Citi is switching up its Olympics strategy. The financial giant will no longer sponsor the U.S. Olympic and Paralympic teams, but has instead entered into a partnership with the International Paralympic Committee through 2020 in 18 countries.
"These athletes have overcome adversity to achieve the world's most elite level of sporting excellence," said Citi CEO Michael Corbat in a statement. "Their strength, perseverance and determination is truly what makes them exceptional."
While there's no creative around the new sponsorship yet, the bank is expected to time new marketing campaigns and promotions to the 2020 games and qualifying events in 2019. The brand, which had sponsored the U.S. Olympic and Paralympic Teams in 2012 and 2016, works with Publicis.
The move could help further Citi's global reach and provide the brand more flexibility with creative storytelling, according to Ben Sturner, CEO and founder of Leverage Agency, a sports and entertainment marketing firm.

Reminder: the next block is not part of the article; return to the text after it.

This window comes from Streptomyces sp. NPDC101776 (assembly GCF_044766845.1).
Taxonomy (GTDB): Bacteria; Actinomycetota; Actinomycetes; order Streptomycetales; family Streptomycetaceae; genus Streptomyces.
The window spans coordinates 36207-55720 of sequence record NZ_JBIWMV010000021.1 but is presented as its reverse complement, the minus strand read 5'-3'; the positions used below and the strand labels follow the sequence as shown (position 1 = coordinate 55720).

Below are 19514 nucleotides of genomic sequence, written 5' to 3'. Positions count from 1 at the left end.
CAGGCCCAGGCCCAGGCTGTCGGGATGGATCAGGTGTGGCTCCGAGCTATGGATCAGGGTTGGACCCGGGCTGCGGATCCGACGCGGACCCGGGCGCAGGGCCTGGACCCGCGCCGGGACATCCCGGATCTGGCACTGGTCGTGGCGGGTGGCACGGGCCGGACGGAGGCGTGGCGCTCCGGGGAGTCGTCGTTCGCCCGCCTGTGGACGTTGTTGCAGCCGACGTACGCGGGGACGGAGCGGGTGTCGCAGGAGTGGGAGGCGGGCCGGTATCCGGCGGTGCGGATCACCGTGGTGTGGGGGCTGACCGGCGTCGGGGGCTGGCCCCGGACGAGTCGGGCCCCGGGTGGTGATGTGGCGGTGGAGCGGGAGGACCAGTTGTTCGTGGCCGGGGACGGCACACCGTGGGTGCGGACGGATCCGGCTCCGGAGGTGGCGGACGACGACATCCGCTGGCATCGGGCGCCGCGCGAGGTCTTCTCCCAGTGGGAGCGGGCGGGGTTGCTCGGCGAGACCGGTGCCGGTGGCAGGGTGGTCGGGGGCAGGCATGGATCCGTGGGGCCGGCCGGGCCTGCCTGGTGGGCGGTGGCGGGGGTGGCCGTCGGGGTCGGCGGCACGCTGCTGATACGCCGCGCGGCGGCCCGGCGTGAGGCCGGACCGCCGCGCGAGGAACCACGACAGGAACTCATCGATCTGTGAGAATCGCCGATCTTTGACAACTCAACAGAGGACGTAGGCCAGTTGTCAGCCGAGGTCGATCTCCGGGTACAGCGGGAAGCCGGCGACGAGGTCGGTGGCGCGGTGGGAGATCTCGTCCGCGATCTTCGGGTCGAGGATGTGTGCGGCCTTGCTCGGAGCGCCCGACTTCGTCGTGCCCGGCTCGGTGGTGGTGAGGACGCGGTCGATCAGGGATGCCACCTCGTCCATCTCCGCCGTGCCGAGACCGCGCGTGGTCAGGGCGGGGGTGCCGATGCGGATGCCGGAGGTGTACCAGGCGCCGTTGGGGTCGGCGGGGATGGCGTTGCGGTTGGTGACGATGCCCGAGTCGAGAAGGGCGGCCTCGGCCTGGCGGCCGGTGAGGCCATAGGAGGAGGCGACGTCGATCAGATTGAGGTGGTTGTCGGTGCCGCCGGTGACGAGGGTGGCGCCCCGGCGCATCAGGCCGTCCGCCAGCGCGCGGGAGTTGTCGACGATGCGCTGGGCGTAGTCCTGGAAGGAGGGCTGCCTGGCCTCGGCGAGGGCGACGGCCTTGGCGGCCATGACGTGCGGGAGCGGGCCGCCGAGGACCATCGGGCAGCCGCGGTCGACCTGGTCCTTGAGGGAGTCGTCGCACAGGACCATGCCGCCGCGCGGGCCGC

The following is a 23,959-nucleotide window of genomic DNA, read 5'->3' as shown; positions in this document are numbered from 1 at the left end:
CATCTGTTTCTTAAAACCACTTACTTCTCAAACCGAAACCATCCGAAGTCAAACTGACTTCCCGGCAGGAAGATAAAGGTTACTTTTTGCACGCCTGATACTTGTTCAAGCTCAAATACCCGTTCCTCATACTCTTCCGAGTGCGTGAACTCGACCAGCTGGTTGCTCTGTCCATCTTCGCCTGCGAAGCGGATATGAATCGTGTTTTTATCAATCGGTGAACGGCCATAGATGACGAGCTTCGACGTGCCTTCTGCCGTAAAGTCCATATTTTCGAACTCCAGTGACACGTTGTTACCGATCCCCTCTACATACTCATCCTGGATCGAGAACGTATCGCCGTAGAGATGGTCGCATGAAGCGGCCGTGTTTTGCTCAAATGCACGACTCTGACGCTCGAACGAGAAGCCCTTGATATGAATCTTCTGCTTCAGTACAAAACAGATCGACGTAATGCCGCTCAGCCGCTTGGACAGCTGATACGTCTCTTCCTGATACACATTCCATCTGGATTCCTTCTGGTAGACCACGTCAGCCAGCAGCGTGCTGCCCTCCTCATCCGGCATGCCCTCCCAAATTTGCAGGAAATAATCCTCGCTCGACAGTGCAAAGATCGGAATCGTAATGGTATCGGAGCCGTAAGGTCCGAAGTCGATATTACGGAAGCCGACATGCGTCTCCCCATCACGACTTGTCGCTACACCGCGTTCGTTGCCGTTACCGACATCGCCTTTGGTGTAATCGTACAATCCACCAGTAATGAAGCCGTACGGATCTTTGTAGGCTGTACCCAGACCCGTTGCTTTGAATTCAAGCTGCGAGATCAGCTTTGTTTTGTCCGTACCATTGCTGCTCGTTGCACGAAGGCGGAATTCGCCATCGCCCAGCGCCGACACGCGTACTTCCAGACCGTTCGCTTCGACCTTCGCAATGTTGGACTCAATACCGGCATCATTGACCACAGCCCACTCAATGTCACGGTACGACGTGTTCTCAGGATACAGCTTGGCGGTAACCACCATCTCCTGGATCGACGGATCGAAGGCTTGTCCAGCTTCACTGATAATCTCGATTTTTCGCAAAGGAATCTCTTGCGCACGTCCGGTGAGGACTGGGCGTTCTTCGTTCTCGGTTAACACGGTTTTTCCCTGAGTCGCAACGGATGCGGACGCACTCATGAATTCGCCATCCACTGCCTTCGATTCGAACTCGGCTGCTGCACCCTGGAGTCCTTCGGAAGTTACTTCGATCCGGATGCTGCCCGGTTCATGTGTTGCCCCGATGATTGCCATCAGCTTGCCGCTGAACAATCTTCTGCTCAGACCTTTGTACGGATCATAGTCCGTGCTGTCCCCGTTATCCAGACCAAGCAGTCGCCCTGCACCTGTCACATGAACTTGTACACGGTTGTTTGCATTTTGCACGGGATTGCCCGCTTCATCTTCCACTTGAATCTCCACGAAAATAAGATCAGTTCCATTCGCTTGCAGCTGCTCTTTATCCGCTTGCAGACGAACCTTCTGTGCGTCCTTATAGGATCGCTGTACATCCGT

"This could potentially be more meaningful for them—with the creative they could have a more emotional connection," says Sturner, noting that it's easy to get lost in the crowded mix of U.S. Olympic team sponsors.
Indeed, if there's one theme that's coming out of 2018 in marketing, it's that consumers want brands to take value-conscious stands and to have more meaningful conversations with their customers. A recent study by Accenture of nearly 30,000 global shoppers—including more than 2,000 based in the U.S.—found that 62 percent of consumers want companies to take a stand on social, cultural, environmental and political issues. The same percentage told Accenture their purchasing consideration is driven by a brand's ethical values and authenticity, according to the report.